6 Reasons Why You May Prefer Open Enrollment Programs over an Executive MBA4 min readReading Time: 3 minutes
New knowledge. Valuable skills. Networking opportunities. A big resume booster.
It’s no secret that a high-ranking Executive MBA (EMBA) program can bring all of the above and more, which is why it’s one of the most popular avenues toward real career advancement.
With this in mind, however, Executive MBA programs have a few drawbacks that are often overlooked. In fact, you might be in a place to benefit more from open enrollment programs instead – especially if you have a specific idea of how you’d like to advance. To help you find out, we’ve compiled six potential drawbacks to Executive MBAs that may encourage you to explore other, more suitable options.
Executive MBAs are expensive.
We can’t begin this list with anything else! Yes, the elephant in the room is the big price tag latched onto many EMBA programs. A top program can easily cost USD 200,000. You must be certain this a move that will benefit you for a lifetime.
You might not actually need an EMBA.
If you are seriously considering an Executive MBA program, you may already have many of the skills the program would teach. EMBA programs normally cover general skills such as finance and marketing. Their goal is to verse participants in a common language and prepare them for a corporate career (which is why very few MBA programs pride themselves in educating entrepreneurs, nonprofits and public sector leaders). With several exceptions, EMBA programs are essentially shorter versions of MBA programs that have more senior participants. Because they feature condensed classroom experiences with weekend or week-long bimonthly modules, EMBA programs don’t require participants to study full-time.
GMAT scores are important.
Almost all Executive MBA programs still require the GMAT, although sometimes it is waived for professionals with over 15 years of experience. While standardized tests have their purpose, it’s worth noting that they don’t test the skills required in real business situations. The GMAT’s main purpose is to test applicants’ ability to learn at the business school level, which may only be justified in the case of younger MBA applicants (although multiple studies have shown that undergraduate GPA scores and professional experience do a better job predicting applicants’ aptitude). Taking months to prepare for the GMAT means losing time and money that could be spent on acquiring immediately applicable skills.
There’s not much flexibility in EMBA curriculum.
Of course, there are clear benefits to having a thoroughly designed extended development program with a full menu of business skills. However, that doesn’t always mean it’s the best option for you. Executive MBA courses cover general strategies in various departments, and yes, they are all useful in real-life business situations. But can you be certain there won’t be much overlap with skills you already have? EMBA programs provide some flexibility, but overall, it is a prix-fixe menu. If you know about how you’d like to advance, then there are likely better options for your money, including programs such as Advanced Marketing Management from Kellogg and Advanced International Corporate Finance from INSEAD.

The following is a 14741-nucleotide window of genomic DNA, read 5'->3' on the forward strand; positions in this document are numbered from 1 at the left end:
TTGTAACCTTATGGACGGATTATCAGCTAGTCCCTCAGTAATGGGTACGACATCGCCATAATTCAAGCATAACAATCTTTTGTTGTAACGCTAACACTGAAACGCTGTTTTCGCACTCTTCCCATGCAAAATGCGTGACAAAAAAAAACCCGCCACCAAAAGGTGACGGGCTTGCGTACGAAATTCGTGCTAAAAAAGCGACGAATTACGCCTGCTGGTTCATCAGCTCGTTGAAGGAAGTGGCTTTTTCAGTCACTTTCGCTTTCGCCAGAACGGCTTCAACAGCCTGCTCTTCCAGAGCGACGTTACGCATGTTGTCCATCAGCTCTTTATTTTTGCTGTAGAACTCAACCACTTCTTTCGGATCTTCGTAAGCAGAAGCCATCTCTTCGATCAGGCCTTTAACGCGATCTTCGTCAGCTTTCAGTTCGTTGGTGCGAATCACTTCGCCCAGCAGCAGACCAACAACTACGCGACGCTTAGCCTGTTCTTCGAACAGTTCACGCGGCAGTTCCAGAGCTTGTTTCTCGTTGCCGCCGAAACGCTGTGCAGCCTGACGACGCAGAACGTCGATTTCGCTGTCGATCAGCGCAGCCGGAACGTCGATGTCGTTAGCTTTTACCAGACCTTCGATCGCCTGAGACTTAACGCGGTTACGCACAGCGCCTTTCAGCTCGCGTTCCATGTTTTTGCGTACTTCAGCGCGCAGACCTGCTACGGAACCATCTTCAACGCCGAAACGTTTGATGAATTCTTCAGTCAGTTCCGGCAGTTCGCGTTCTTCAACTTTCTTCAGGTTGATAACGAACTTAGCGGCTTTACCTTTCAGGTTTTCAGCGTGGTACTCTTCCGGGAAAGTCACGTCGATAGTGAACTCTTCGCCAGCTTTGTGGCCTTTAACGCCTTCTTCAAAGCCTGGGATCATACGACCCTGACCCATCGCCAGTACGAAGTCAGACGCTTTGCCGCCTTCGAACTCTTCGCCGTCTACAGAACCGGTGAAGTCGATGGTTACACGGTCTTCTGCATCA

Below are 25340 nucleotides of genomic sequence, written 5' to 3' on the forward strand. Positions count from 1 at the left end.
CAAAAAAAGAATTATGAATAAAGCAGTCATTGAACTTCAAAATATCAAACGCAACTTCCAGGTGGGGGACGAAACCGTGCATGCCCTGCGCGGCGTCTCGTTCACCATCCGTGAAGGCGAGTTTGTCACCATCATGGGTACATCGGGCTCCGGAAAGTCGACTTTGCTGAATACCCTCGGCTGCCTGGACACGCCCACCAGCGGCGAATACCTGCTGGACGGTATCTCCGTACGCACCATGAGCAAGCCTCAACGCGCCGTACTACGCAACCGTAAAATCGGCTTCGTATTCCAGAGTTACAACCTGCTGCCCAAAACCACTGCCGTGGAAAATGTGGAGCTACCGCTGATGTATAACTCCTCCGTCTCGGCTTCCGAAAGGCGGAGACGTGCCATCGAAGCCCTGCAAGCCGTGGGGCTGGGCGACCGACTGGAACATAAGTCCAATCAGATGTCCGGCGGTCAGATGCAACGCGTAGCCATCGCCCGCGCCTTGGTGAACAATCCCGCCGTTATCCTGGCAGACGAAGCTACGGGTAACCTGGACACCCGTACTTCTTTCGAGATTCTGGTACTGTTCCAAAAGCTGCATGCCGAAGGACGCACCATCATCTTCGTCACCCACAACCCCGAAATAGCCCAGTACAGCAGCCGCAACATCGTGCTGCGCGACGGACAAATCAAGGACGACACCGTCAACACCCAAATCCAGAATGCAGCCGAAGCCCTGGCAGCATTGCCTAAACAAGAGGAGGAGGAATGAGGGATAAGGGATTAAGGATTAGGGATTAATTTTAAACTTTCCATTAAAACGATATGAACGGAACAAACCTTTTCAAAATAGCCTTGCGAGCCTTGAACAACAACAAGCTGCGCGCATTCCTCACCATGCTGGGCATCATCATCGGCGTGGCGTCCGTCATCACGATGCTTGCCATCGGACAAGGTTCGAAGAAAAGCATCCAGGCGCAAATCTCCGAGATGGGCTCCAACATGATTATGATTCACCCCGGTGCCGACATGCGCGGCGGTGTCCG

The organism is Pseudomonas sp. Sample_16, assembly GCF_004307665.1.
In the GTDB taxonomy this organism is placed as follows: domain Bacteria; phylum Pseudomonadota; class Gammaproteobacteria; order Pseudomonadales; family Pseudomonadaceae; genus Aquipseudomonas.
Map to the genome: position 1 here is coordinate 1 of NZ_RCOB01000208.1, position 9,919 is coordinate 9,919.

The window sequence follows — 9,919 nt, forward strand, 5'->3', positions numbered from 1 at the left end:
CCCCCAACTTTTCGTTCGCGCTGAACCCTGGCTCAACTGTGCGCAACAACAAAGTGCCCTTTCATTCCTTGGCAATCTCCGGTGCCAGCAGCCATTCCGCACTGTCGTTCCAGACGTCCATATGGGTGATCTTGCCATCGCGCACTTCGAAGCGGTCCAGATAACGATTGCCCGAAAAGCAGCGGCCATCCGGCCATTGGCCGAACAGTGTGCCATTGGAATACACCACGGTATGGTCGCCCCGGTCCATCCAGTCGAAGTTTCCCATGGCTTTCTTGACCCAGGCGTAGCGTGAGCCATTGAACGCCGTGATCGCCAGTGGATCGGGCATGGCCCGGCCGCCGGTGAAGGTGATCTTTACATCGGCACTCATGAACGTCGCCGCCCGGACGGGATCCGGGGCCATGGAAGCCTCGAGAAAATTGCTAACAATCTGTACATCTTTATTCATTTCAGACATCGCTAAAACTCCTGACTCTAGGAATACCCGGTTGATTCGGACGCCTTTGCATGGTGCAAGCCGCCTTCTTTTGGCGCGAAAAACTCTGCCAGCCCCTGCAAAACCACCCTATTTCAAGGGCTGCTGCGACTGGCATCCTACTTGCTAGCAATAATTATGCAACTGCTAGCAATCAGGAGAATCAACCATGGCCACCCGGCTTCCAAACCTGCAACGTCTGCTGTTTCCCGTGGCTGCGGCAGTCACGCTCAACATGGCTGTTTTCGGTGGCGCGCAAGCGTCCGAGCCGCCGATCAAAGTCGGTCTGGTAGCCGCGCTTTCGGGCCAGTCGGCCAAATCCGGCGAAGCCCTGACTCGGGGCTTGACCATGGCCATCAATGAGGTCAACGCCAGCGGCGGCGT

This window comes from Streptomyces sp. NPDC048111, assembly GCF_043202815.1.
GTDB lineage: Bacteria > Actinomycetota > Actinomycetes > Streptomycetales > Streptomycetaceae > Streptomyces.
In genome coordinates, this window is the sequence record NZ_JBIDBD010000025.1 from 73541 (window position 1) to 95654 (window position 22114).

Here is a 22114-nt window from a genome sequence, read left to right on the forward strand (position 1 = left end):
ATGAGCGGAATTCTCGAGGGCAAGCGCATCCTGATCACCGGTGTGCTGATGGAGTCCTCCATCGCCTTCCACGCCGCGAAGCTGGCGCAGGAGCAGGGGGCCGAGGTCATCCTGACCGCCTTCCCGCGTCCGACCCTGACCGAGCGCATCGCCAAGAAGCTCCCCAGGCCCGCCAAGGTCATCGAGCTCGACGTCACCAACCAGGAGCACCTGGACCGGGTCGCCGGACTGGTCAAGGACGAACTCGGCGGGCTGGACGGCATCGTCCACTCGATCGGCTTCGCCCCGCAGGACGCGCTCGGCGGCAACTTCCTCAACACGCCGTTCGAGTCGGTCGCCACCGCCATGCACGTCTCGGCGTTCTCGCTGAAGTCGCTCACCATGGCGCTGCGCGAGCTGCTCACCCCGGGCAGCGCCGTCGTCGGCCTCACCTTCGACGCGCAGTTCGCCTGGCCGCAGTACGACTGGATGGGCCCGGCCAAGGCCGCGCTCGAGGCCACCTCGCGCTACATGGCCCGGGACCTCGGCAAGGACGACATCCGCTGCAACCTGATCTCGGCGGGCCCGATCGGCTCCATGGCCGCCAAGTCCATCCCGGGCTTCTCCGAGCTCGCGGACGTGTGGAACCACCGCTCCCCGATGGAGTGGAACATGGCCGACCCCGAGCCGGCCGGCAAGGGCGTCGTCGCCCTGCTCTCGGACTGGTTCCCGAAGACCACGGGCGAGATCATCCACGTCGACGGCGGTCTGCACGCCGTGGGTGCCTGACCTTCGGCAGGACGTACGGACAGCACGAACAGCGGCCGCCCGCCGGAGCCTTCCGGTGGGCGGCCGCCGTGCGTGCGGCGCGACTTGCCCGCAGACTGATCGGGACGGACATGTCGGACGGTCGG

There are better ways to network.
EMBA programs do offer outstanding networking opportunities, as they bring together established professionals from various management functions, industries and locations. But what about all the other great ways to network, which are all readily accessible in today’s digital, connected business environment? You have a huge chance of meeting C-suite executives, CEOs and business owners in some of the shorter programs such as Disruptive Innovation with Clayton Christensen or Leading Strategic Growth and Change with Rita Gunther McGrath. These new connections may end up becoming your clients, investors or employers.
It’s not the only option for boosting you resume.
Plenty of options exist for bulking up your resume that are less time-consuming and expensive than an EMBA. Although an Ivy League business school is undeniable, many top business schools offer an alternative option to an EMBA: a less expensive, comprehensive program lasting anywhere from four to seven weeks that also grants participants alumni status. These Advanced Management Programs (AMP) are still extremely selective (probably even more so than EMBA programs), but the selection process is based on professional experience, motivation letters and interviews – not on tests. Self-selection also plays a significant role. Because of the less sophisticated application process and shorter time spent in class, AMPs also attract participants that are more senior.
Fun facts: Neither Harvard nor Stanford offer Executive MBA programs. Instead, there are great AMPs in both Harvard Business School and Stanford Graduate School of Business. AMPs can also be industry-tailored, making them a good fit for participants who really know what they want. For example, AMP for Oil and Gas Industry Executives is offered by Thunderbird and an Advanced Management Program 2×2 is delivered by Columbia Business School. Overall, there are several dozen AMP programs offered annually by leading providers all over the world.
Executive MBA programs are a great choice for many, but one size doesn’t fit all. Be sure to take the time to search based on your executive education needs, and you just might be pleasantly surprised by the options you find.